Our latest product Jotform Tables is another way teams can create and collaborate together on different projects. By giving people great customizable defaults and templates, we’re letting them take things into their own hands.
That’s the vision I had when I first began my company 15 years ago, and it’s what I continue to believe in to this day.
The future is no-code
In my opinion (and in those of many others) what makes no-code so unique is that it empowers millions of people to be able to make great things.
And not just that, it gives them more autonomy and confidence in their own abilities.
In the recent past, for example, only designers familiar with complicated knowledge of Adobe InDesign could create a variety of printed and digital material. But no-code tools like Canva came along in 2012 and changed the landscape for creatives across the board. Their drag-and-drop feature allows many more people to design their own layouts and stunning graphics without having to pay for expensive classes or take lengthy tutorials.
As Hoover notes “We often perceive things that are hard to do as better. Sometimes that’s true. But as these ‘no code’ tools advance, it will be silly to do it the old way.”
Please don’t get me wrong. I’m not saying custom-built software is inferior. As a lifelong techie, I’m a HUGE fan of these kinds of products.
What I’m also a fan of?
Making people’s lives easier.
Allowing anyone to be a maker.
And I believe that’s where we’re heading. Or as Hoover puts it:
As creating things on the internet becomes more accessible, more people will become makers. It’s no longer limited to the <1% of engineers that can code resulting in an explosion of ideas from all kinds of people.
When everyone can be a maker, that’s where real magic happens
For me, the most inspiring part of no-code is that it’s also giving hope and creating opportunity. Both of those things are especially crucial right now as we navigate the uncertainty of the coming months and years.
As more and more people are taking the leap into entrepreneurship, freelancing on the side, and finding many other means of expressing themselves — the real magic is within that sense of possibility.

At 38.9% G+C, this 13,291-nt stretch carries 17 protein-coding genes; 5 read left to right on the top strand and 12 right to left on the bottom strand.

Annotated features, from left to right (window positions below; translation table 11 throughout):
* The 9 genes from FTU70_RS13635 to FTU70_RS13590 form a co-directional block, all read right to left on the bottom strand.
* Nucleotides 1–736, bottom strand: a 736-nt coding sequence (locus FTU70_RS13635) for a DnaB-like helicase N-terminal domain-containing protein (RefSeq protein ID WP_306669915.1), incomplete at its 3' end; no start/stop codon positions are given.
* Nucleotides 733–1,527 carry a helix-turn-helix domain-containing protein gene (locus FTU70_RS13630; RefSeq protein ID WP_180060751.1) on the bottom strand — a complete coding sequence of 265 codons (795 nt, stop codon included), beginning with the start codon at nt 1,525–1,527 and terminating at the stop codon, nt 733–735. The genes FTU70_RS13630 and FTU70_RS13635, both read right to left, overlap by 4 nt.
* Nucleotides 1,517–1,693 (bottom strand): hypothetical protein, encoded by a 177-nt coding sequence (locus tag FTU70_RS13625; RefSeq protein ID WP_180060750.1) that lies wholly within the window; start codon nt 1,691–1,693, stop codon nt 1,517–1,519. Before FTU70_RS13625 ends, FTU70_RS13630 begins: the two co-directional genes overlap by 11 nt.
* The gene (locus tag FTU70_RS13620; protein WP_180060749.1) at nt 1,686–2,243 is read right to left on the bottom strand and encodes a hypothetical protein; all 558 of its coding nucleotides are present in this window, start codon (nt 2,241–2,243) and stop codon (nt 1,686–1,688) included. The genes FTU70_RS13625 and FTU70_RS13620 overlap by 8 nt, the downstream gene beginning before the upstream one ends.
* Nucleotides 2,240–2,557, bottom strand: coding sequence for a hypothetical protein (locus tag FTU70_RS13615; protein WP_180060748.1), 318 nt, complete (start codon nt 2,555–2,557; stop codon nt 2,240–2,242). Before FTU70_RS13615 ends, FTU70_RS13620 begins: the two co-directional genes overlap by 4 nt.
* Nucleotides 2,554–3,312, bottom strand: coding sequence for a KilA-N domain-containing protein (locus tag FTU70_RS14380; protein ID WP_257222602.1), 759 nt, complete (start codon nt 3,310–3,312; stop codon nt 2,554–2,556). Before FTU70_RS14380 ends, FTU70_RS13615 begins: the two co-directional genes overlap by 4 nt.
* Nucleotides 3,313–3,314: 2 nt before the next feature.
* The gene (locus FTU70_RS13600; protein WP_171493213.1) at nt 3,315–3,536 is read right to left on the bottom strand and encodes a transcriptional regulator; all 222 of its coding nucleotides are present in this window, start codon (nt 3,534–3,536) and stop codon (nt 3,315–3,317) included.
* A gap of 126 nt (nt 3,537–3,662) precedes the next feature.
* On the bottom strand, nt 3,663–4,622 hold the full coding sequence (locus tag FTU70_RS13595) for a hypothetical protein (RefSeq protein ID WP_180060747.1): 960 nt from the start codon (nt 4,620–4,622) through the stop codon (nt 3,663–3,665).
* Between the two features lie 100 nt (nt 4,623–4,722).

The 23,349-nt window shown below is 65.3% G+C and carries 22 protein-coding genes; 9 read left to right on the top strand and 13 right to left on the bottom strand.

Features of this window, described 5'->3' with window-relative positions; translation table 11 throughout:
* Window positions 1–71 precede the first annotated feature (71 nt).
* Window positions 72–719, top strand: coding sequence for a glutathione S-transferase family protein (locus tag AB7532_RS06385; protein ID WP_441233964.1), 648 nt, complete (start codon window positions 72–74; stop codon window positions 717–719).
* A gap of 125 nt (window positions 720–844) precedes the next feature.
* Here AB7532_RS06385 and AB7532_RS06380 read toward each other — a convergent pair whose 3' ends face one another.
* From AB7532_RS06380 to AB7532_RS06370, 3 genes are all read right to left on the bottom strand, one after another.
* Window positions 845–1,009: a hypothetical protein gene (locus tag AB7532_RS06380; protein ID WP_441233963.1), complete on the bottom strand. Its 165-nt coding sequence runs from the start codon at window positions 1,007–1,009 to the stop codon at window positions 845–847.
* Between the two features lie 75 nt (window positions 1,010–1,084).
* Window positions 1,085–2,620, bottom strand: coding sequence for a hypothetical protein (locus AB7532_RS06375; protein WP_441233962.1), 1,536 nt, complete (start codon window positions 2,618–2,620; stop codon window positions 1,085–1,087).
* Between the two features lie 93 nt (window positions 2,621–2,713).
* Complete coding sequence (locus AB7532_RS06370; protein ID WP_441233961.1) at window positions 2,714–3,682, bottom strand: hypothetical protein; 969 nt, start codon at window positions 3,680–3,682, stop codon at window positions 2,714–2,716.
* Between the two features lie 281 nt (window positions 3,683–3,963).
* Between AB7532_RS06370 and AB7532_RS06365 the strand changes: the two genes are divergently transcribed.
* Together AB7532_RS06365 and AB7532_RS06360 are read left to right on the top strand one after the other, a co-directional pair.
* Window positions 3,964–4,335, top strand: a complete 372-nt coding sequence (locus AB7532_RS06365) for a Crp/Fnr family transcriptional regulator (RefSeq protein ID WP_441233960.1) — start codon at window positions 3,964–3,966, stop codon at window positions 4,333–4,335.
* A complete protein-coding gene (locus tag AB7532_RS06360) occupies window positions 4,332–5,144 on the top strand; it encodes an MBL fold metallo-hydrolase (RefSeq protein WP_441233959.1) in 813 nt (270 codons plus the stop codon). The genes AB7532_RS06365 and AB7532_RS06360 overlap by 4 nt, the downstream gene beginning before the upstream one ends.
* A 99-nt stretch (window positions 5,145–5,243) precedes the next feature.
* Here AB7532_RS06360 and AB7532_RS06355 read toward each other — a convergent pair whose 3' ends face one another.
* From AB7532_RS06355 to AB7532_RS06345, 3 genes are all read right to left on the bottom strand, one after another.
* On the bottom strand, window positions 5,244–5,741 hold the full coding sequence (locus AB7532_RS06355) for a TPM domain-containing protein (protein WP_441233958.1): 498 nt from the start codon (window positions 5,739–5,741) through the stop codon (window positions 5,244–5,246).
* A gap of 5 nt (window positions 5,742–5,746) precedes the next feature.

In over a decade of developing my company, below I’d like to share two of the biggest lessons I’ve learned from building a no-code product:
1. Removing barriers allows for greater innovation
When people don’t have to go through the hassle of building things by themselves or kill themselves trying to learn those things, their creativity is unleashed. Their minds become free to come up with out-of-the-box ideas. I’ve seen this with countless users and even with my own team who regularly surprise me with their innovations.
2. Give people the right tools, and they can change the world
In my time at Jotform, I’ve often seen people using our forms for the greater good. Over the course of this pandemic, first responders, healthcare workers, and government and nonprofit organizations have all used our products to help their communities in some way or another.
But more than simply acknowledging people’s versatility and willingness to help in difficult times, I’ve also understood something far more essential: the human mind is limitless.
Where we see an end, others see a beginning.
That’s also something my kids teach me on a regular basis.
We are all makers, if only you give us the right tools.